Online introduction to computational oncology

I have recently found an interesting introduction to computational oncology on the website of Paul Macklin, a graduate student at UC Irvine.

The website comes complete with the stages of cancer evolution (not the usual 6 capabilities of Hanahan & Weinberg but a version a little bit coarse grained for my taste) and therapies. He also points out some of the challenges that need to be addressed such as explicitly incorporating the tumour microenvironment (it is a well known fact that some tumour cells behave like regular healthy cells if left in a different microenvironment from the one it comes from). Useful for people who might want to understand some of the aim of the papers I mention in my reviews.

Merlo et al: Cancer as an evolutionary and ecological process.

L. Merlo, J. Pepper, B. Reid and C. Maley. Cancer as an evolutionary and ecological process. Nature reviews cancer, Vol 6, pp 924-935, December 2006.

New year and (maybe not so) old traditions: the review of a paper. Nature reviews cancer is one of the world’s top scientific journal in terms of impact factor for a reason: they publish very interesting and comprehensive reviews in a field of such importance and as crowded as cancer research. Review papers are comparatively more likely to be cited than the ones about one group’s research, review papers in cancer research are normally highly cited since there are so many researchers working in the field. Review papers in a prestigious journal like Nature reviews cancer are thus bound to be cited once and once again and one would expect that only very good scientists would be invited to write for them (I believe that is only by invitation that you get to publish in these journals).

This review covers a topic that is very close to my interests: cancer from an evolutionary and ecological point of view. This view sees a neoplasm, a tumour, as a population of cells with a diversity of inheritable features. This means that evolution will happen and the fitter phenotypes will tend to be more abundant in the tumour population. Questions that might arise are how to alter the mutation rates, clone expansion and how does this expansion happen. Furthermore, given that in many cancers we can find mutations in vast areas of DNA, how do these cells retain enough genetic material to even function? The authors put forward the idea that this could be because most of the human genome is devoted to the development and homeostasis of a multicellular body and thus has no effect on the survival of the single cell in a tumour.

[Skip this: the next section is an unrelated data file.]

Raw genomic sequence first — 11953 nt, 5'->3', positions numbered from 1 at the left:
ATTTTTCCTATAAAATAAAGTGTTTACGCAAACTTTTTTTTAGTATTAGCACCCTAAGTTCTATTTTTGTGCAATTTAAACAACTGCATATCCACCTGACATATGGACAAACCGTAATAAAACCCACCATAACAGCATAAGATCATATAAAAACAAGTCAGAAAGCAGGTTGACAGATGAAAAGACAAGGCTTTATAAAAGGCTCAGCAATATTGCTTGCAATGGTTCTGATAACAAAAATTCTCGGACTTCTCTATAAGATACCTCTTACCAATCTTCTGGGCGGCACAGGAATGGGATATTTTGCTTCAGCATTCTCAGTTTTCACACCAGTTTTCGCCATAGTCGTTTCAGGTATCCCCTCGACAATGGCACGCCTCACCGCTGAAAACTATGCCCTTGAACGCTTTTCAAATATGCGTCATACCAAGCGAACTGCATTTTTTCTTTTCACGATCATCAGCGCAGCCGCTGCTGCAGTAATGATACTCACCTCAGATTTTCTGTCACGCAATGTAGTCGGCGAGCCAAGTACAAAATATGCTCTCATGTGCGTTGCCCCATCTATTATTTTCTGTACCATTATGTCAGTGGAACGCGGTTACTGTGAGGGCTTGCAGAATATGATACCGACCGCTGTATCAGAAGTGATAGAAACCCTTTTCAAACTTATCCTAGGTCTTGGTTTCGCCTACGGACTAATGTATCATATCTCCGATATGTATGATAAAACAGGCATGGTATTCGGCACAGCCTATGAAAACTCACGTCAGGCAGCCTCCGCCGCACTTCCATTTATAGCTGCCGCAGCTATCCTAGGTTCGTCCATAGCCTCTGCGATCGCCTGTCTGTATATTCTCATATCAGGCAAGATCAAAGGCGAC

Having a diverse range of individuals whose uniqueness is inheritable is only one of the requirements of evolution. The other one is selection. In a tumour we have two sources of selection. Natural selection is the one that takes place in any tumour when there is scarcity of resources (oxygen, glucose, space). Under these circumstances some phenotypes are bound to be better at surviving and dividing than others. Additionally there is artificial selection which is the result of a therapy applied to a patient with a tumour. Artificial selection changes the fitness landscape, hopefully in such a way as to make survival impossible to every tumour cell. Unfortunately that is somewhat difficult so in many situations is worth altering the fitness landscape in ways that promote the survival of the least aggressive (that is, less likely to be able to invade and metastasise) tumour cells. In any case, altering the fitness landscape in favour of the patient is significantly easier when the tumour did not have much time to evolve.

Evolution in a tumour is not entirely the same as the one in organismal populations. That is to be expected given that tumour evolution lacks something of great importance: time. That is why during chemotherapy, surviving tumour cells are not the ones that develop mechanisms to resist but the ones that due to other reasons (genetic drift for example) already had the capability to resist before the therapy was used. Other differences include the reliance on stem cells for population diversity or that reproduction is asexual (which, incidentally, makes mathematical treatment much easier).

If a tumour resembles an ecosystem we should expect things such as cooperation, competition or parasitism. It seems that you get some of that. Like in an ecosystem individuals compete for the available resources (there is some speculation about that in the paper from Tomlinson reviewed the 10th of October of last year). There are predators if we understand as predation the behaviour of the cells from the immune system when they meet tumour cells. There should be parasitism, mutualism and commensalism (although the authors provide no evidence for that).

I found this a very nice and readable paper. I think it will make a good introduction to any cancer researcher that wants to study the evolutionary aspects of it. My only criticism of a paper that claims to deal with cancer as an evolutionary and ecological process is that the ecological part is significantly weaker than the evolutionary one.